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Source: The Guardian
A military judge presiding over the court martial of the WikiLeaks suspect Bradley Manning has set the date for what is likely to be the biggest whistleblower trial in US history.
Judge Denise Lind set aside six weeks for the trial of the US soldier, between 4 February and 15 March. Manning faces 22 counts relating to charges that he leaked hundreds of thousands of secret US state documents, including war logs from Afghanistan and Iraq and diplomatic cables, to the whistleblower website WikiLeaks.
The trial start date looks likely to hold firm despite months of postponement. By February Manning would have been in custody for almost three years – far longer than the 120-day period normally allowed under military rules between charges being preferred and the start of a trial.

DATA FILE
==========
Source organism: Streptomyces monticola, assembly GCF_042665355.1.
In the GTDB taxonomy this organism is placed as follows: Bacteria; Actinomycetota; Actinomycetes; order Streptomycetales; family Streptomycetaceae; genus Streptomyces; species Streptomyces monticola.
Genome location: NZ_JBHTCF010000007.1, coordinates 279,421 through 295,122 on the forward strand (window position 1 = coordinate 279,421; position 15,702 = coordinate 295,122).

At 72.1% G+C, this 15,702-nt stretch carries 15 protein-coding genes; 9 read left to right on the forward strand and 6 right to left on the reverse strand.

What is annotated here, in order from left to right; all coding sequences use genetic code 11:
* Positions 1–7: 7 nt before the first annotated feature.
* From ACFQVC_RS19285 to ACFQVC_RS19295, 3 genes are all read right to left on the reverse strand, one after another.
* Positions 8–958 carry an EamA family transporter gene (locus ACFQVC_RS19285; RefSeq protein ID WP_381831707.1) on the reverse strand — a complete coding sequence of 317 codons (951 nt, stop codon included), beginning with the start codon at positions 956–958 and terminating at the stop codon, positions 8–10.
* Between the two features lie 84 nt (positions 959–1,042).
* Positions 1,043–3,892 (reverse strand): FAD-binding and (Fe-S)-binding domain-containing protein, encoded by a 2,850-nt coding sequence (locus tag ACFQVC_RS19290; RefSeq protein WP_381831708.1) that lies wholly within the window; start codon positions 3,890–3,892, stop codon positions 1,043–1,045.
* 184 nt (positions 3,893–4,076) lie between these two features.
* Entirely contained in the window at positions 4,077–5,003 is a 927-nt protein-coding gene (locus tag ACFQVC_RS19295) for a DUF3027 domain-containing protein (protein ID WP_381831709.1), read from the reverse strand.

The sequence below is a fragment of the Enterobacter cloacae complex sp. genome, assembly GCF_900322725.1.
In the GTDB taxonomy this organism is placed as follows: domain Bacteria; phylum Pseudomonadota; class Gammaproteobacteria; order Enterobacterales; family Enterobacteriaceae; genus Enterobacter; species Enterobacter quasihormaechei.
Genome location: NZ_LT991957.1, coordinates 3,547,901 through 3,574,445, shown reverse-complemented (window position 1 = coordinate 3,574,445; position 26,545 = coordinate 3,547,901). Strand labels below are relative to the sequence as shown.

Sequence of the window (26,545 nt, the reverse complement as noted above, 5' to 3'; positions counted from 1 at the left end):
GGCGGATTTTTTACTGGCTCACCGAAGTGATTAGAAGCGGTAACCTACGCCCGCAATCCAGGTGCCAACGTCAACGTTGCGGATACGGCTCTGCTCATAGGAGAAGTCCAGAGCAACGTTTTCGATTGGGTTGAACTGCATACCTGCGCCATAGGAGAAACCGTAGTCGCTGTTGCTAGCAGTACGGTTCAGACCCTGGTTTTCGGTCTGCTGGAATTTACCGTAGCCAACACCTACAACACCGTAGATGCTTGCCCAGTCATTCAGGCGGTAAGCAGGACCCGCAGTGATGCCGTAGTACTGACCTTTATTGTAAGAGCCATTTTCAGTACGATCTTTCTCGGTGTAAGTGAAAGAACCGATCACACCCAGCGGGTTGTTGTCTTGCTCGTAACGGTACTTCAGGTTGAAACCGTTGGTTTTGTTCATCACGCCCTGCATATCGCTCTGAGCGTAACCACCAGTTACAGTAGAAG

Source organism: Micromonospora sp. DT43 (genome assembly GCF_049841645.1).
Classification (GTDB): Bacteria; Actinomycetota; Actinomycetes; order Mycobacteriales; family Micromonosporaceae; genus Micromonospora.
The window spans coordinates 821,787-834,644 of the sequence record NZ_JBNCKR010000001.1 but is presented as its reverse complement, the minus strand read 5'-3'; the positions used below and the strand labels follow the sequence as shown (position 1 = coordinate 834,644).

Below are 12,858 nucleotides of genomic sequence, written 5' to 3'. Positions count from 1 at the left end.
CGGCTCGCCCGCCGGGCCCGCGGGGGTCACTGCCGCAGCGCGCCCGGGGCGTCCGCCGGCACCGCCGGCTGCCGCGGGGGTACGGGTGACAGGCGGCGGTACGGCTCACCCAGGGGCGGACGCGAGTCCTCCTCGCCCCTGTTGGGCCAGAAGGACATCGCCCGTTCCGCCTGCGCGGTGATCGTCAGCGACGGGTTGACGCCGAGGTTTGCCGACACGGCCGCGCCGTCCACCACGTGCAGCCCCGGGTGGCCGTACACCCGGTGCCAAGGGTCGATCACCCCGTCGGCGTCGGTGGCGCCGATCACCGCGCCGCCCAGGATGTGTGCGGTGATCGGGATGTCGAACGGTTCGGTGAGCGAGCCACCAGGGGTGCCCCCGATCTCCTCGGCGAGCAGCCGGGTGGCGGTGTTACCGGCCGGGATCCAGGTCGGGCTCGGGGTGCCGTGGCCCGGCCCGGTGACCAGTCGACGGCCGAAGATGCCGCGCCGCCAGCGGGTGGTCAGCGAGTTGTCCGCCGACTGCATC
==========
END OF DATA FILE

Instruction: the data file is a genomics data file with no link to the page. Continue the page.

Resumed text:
The judge made her ruling at the end of a three-day pre-trial hearing at Fort Meade in Maryland, which was attended by Manning. The soldier, who worked as an intelligence analyst at forward operating base Hammer outside Baghdad, where he was arrested in May 2010, faces life in military custody.